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zpok's avatar

Objective-C vs. Java?

Asked by zpok (5points) October 2nd, 2007

Syntax and concepts explained by example?

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4 Answers

sreilly's avatar

I’m fairly new to objective-C but have a lot of java experience. Java is a bit more heavyweight because of the JVM, but that overhead is negligible in modern computers. Objective-C seems to be a more elegant language in that it is more closely related to smalltalk than java. The typing in objective-C can be static or dynamic (if you use the ‘id’ type) which is a “best of both worlds” system. I’ve found java’s facilities for dynamic method invocation more trouble than it’s worth.

Method calls in objective-C are more human friendly in the end because the method signatures allow you to label the parameters. Method calls in obj-c are different than the usual C/C++/Java methods but I think that once you get used to them it is much nicer. For example in java you might have a method call on a string:

someString.indexOf(“x”, 5);

which shows the first instance of “x” at an index greater than or equal to 5. In objective-c this would be something like:

[ someString indexOf:“x” fromIndex:5 ]

I think the objective-c version is much more readable.

Objective-C is a superset of C which means it can be very fast and is compatible with a lot of low-level libraries.

I also like the fact that invoking a method (or “sending a message” in obj-c terms) on nil/null just returns nil instead of throwing an exception. It means your code doesn’t have to be littered with if(xyz!=null) statements.

Another benefit of objective-C is that you can “forward” method calls to other objects and easily refer to methods as first class values that can be passed around. I don’t think that this is possible in java.

What I really like about java is the truly cross-platform VM and GUI (swing) library. If you avoid using platform-specific libraries then you can be pretty sure your java code will run anywhere that has a decent JVM (which is just about everywhere). Another benefit of java is that it is virtually impossible to write server code that is vulnerable to buffer overflows and other exploits that are common in software written in C and its derivatives.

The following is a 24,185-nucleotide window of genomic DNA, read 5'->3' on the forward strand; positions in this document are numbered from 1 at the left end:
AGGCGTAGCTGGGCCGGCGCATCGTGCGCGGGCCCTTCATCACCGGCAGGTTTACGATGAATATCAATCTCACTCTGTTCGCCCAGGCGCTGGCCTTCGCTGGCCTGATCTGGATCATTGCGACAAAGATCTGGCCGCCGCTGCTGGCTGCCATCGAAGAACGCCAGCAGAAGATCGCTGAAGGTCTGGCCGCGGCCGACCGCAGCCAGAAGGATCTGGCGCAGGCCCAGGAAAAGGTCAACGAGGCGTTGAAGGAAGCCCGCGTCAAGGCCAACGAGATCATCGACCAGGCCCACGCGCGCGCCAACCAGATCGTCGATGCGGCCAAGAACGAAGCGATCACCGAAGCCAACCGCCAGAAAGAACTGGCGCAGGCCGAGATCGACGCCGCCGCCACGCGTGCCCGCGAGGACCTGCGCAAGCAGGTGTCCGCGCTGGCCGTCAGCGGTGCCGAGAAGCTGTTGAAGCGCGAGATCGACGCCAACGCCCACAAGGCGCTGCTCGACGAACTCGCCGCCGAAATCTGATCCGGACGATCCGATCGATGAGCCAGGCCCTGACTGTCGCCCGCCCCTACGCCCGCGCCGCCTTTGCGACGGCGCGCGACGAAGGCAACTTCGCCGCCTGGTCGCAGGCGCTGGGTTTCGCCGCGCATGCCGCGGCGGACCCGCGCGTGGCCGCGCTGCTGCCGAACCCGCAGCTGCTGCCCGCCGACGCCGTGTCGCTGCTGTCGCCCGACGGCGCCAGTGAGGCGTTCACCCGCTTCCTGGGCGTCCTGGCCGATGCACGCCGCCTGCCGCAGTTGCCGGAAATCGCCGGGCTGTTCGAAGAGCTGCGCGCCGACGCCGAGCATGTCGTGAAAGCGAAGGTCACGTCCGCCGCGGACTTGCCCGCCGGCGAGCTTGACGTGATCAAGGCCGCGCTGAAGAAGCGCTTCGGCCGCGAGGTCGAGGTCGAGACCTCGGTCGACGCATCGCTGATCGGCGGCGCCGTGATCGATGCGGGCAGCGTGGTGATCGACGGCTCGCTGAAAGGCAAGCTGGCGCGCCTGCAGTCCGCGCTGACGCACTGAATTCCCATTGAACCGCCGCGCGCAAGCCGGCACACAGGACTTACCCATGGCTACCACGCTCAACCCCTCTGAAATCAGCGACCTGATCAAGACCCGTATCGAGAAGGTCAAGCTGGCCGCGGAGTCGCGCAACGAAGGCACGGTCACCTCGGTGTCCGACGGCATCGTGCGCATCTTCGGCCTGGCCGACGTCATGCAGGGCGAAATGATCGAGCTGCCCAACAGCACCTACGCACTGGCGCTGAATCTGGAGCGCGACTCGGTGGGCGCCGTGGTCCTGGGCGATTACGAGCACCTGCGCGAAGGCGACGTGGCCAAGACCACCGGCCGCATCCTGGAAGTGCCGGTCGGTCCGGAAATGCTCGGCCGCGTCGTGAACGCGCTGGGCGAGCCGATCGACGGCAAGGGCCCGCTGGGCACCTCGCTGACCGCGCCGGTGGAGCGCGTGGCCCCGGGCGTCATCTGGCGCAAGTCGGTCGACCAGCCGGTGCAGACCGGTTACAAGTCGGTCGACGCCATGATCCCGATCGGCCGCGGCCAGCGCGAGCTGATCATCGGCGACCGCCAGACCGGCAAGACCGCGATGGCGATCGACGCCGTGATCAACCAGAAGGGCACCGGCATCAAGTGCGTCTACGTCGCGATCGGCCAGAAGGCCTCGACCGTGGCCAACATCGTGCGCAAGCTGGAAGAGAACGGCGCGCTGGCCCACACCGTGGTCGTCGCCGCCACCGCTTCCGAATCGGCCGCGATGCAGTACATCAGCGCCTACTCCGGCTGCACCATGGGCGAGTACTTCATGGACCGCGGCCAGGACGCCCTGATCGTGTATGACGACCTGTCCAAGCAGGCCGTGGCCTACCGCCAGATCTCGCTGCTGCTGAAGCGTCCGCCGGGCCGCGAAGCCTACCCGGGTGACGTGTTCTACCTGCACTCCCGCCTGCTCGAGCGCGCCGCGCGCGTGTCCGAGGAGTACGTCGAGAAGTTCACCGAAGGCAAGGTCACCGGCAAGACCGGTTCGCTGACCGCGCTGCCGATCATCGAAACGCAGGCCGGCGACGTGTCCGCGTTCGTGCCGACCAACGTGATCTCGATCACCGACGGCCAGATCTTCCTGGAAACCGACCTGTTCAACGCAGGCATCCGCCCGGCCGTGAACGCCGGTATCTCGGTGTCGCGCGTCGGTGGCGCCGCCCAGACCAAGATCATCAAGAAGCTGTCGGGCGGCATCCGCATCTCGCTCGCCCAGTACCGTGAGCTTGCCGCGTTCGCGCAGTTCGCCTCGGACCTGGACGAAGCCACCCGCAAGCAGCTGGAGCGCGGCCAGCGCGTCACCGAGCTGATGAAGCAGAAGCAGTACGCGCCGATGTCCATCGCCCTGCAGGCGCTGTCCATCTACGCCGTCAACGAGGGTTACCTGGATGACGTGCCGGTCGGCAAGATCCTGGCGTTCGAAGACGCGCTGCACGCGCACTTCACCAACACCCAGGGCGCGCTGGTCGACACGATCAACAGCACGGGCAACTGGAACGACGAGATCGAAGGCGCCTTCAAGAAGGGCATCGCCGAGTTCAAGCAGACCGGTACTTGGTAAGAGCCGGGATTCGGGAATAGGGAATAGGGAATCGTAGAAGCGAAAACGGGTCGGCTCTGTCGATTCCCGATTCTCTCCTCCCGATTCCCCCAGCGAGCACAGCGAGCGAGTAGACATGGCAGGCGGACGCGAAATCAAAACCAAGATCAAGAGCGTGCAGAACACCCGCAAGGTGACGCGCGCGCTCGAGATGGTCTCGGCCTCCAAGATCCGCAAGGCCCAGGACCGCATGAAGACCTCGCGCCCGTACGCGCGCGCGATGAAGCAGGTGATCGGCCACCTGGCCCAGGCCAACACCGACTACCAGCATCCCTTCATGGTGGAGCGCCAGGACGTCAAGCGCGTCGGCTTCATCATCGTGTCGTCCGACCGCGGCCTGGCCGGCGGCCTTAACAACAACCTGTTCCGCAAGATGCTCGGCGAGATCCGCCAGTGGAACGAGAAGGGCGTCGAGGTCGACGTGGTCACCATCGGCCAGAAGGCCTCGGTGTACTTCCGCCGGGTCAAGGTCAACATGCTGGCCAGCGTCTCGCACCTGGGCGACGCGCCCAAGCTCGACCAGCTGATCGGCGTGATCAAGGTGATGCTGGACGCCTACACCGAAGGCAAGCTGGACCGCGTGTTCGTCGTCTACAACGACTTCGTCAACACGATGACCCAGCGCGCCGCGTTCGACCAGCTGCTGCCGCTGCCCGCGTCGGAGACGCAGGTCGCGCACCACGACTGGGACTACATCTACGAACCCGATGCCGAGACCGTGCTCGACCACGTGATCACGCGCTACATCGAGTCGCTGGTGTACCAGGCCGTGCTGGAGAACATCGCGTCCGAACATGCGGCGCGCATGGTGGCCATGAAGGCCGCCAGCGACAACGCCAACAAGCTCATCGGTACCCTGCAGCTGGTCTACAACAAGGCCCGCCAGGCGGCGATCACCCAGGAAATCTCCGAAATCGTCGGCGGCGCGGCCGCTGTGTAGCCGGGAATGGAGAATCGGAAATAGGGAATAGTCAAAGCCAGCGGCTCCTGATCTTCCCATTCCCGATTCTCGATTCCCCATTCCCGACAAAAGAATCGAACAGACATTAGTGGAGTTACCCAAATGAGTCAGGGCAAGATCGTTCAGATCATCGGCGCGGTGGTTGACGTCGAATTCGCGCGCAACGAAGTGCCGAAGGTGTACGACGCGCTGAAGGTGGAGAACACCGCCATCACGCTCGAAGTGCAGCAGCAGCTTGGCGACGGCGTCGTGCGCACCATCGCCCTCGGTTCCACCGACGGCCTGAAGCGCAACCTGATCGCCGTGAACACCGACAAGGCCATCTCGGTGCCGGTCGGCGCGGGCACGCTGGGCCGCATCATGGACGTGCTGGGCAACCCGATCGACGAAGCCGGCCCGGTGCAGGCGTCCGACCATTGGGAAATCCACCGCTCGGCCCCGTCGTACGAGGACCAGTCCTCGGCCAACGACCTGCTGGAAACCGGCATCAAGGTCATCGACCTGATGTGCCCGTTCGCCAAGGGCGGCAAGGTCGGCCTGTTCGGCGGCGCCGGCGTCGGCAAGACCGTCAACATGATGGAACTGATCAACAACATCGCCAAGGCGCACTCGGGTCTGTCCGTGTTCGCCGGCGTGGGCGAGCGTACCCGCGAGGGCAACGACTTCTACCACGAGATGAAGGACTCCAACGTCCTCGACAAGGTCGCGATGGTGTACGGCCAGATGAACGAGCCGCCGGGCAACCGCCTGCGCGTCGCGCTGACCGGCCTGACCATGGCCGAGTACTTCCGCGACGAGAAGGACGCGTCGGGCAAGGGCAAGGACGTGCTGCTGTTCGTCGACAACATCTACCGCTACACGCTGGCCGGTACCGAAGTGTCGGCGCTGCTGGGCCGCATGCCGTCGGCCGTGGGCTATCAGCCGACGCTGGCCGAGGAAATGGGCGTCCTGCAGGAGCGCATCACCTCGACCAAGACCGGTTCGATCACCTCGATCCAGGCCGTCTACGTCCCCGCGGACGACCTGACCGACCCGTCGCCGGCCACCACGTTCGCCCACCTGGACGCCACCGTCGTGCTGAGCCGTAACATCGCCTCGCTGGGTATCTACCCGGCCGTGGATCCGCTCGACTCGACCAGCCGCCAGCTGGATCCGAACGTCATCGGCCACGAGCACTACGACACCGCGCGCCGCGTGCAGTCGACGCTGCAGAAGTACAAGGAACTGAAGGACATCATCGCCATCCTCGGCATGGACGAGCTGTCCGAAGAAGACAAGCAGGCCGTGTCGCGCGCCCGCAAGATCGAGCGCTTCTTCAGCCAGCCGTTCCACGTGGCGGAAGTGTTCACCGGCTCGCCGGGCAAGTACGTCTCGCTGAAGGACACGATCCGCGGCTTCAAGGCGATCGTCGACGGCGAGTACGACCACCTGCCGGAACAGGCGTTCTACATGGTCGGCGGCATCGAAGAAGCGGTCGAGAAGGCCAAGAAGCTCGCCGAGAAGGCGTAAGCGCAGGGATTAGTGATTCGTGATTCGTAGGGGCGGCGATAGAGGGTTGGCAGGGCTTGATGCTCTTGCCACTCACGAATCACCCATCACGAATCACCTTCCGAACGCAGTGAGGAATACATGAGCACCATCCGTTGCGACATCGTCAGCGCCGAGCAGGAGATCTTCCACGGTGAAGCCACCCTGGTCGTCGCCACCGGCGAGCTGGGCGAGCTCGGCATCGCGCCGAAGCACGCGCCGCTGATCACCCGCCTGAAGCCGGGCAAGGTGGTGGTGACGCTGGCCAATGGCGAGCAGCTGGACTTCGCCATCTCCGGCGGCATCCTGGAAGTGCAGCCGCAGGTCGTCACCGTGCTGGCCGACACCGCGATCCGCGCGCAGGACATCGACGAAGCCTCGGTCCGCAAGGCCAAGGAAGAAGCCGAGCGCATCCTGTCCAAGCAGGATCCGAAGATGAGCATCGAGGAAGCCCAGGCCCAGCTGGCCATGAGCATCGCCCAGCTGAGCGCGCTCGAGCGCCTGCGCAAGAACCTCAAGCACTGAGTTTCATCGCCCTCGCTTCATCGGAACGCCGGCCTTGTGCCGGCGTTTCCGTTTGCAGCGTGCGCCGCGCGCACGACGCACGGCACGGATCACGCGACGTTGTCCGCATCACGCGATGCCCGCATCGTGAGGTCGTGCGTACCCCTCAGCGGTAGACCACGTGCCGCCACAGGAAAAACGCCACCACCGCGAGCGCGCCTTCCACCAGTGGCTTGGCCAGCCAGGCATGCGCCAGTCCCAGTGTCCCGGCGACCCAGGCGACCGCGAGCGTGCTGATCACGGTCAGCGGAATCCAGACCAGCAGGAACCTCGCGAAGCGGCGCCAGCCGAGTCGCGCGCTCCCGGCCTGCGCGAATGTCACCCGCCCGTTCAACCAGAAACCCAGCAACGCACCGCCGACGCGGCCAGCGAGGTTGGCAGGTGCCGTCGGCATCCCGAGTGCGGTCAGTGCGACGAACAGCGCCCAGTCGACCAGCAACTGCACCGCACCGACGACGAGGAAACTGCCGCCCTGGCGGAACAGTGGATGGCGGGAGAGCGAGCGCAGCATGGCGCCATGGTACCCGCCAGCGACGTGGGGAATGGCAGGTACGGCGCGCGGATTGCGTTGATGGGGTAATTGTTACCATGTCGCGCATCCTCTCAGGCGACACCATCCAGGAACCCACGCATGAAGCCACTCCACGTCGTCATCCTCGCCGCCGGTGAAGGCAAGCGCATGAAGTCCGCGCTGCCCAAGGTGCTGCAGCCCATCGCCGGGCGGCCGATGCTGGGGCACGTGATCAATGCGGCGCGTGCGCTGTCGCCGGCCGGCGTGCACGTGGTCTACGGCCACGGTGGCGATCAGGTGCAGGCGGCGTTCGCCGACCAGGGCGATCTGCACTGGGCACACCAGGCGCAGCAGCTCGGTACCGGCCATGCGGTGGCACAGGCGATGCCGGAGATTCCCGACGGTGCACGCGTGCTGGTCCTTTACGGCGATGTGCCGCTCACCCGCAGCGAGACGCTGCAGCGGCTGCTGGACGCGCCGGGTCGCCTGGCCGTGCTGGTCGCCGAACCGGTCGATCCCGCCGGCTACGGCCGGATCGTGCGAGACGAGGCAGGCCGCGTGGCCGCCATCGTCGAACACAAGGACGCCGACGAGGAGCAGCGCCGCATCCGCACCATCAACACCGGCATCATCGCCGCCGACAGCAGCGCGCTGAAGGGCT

In general, even though I’m still an objective-C newbie I prefer it to java. But I make my living working primarily with java because all of my work projects (so far) have had to be cross platform.

sreilly's avatar

For more information on objective-C and Cocoa, I strongly recommend Cocoa Programming for Mac OS X by Aaron Hillegas. The first few chapters explain the fundamentals of objective-C in a clear and friendly way.

zpok's avatar

Thanks for the insights. Gratifying to read that you as a Java programmer see advantages in Obj-C. Having no C background, I am a bit overwhelmed and tend to see the differences between Java and Obj-C as awkward. Which is unfair of course…
I like Apple’s high level documentation, eg for design patterns, but am looking for a better primer on the nitty gritty, the so-called simple things.
Do you know of a comprehensive comparison from a Java point of view?

sreilly's avatar

The Hillegass book is actually a pretty good starter coming from Java. The author usually describes Objective-C features in terms of their Java equivalent, when there is one. When there isn’t a comparable feature in Java he is as clear as any description I’ve seen. I should say that I had several false starts when learning Objective-C but after reading Hillegass’ book I’m actually getting stuff done in the language.

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